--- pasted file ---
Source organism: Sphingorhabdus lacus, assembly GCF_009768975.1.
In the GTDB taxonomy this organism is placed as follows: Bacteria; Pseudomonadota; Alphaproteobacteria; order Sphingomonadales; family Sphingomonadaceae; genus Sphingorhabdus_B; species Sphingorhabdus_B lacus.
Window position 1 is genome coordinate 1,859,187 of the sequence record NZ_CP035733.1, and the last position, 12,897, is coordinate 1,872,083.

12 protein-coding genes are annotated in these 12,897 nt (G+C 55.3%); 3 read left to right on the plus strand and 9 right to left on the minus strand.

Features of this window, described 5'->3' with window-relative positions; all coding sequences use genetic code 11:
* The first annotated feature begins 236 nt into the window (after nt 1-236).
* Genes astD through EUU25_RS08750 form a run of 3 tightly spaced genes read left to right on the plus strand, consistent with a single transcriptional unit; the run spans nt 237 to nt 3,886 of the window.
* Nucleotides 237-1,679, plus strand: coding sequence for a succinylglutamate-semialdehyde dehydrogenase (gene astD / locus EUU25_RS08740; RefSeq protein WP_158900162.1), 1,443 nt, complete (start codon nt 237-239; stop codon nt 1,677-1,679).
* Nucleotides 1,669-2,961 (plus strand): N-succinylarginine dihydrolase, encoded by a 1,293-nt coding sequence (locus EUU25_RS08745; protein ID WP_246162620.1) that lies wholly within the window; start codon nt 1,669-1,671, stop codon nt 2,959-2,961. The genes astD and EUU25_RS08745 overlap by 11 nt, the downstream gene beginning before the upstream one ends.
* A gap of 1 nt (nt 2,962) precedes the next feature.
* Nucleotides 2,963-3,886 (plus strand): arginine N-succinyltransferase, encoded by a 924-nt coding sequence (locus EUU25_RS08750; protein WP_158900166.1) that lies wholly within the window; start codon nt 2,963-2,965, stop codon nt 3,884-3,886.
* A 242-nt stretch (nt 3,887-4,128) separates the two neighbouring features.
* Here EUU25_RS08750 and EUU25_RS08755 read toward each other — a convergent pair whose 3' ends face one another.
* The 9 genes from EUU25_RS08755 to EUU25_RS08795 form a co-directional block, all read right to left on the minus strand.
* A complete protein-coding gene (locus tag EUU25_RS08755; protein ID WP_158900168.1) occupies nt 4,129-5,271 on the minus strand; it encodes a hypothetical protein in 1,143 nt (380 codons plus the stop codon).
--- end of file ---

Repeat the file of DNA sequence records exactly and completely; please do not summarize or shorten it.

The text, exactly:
Source organism: Sphingorhabdus lacus, assembly GCF_009768975.1.
In the GTDB taxonomy this organism is placed as follows: Bacteria; Pseudomonadota; Alphaproteobacteria; order Sphingomonadales; family Sphingomonadaceae; genus Sphingorhabdus_B; species Sphingorhabdus_B lacus.
Window position 1 is genome coordinate 1,859,187 of the sequence record NZ_CP035733.1, and the last position, 12,897, is coordinate 1,872,083.

12 protein-coding genes are annotated in these 12,897 nt (G+C 55.3%); 3 read left to right on the plus strand and 9 right to left on the minus strand.

Features of this window, described 5'->3' with window-relative positions; all coding sequences use genetic code 11:
* The first annotated feature begins 236 nt into the window (after nt 1-236).
* Genes astD through EUU25_RS08750 form a run of 3 tightly spaced genes read left to right on the plus strand, consistent with a single transcriptional unit; the run spans nt 237 to nt 3,886 of the window.
* Nucleotides 237-1,679, plus strand: coding sequence for a succinylglutamate-semialdehyde dehydrogenase (gene astD / locus EUU25_RS08740; RefSeq protein WP_158900162.1), 1,443 nt, complete (start codon nt 237-239; stop codon nt 1,677-1,679).
* Nucleotides 1,669-2,961 (plus strand): N-succinylarginine dihydrolase, encoded by a 1,293-nt coding sequence (locus EUU25_RS08745; protein ID WP_246162620.1) that lies wholly within the window; start codon nt 1,669-1,671, stop codon nt 2,959-2,961. The genes astD and EUU25_RS08745 overlap by 11 nt, the downstream gene beginning before the upstream one ends.
* A gap of 1 nt (nt 2,962) precedes the next feature.
* Nucleotides 2,963-3,886 (plus strand): arginine N-succinyltransferase, encoded by a 924-nt coding sequence (locus EUU25_RS08750; protein WP_158900166.1) that lies wholly within the window; start codon nt 2,963-2,965, stop codon nt 3,884-3,886.
* A 242-nt stretch (nt 3,887-4,128) separates the two neighbouring features.
* Here EUU25_RS08750 and EUU25_RS08755 read toward each other — a convergent pair whose 3' ends face one another.
* The 9 genes from EUU25_RS08755 to EUU25_RS08795 form a co-directional block, all read right to left on the minus strand.
* A complete protein-coding gene (locus tag EUU25_RS08755; protein ID WP_158900168.1) occupies nt 4,129-5,271 on the minus strand; it encodes a hypothetical protein in 1,143 nt (380 codons plus the stop codon).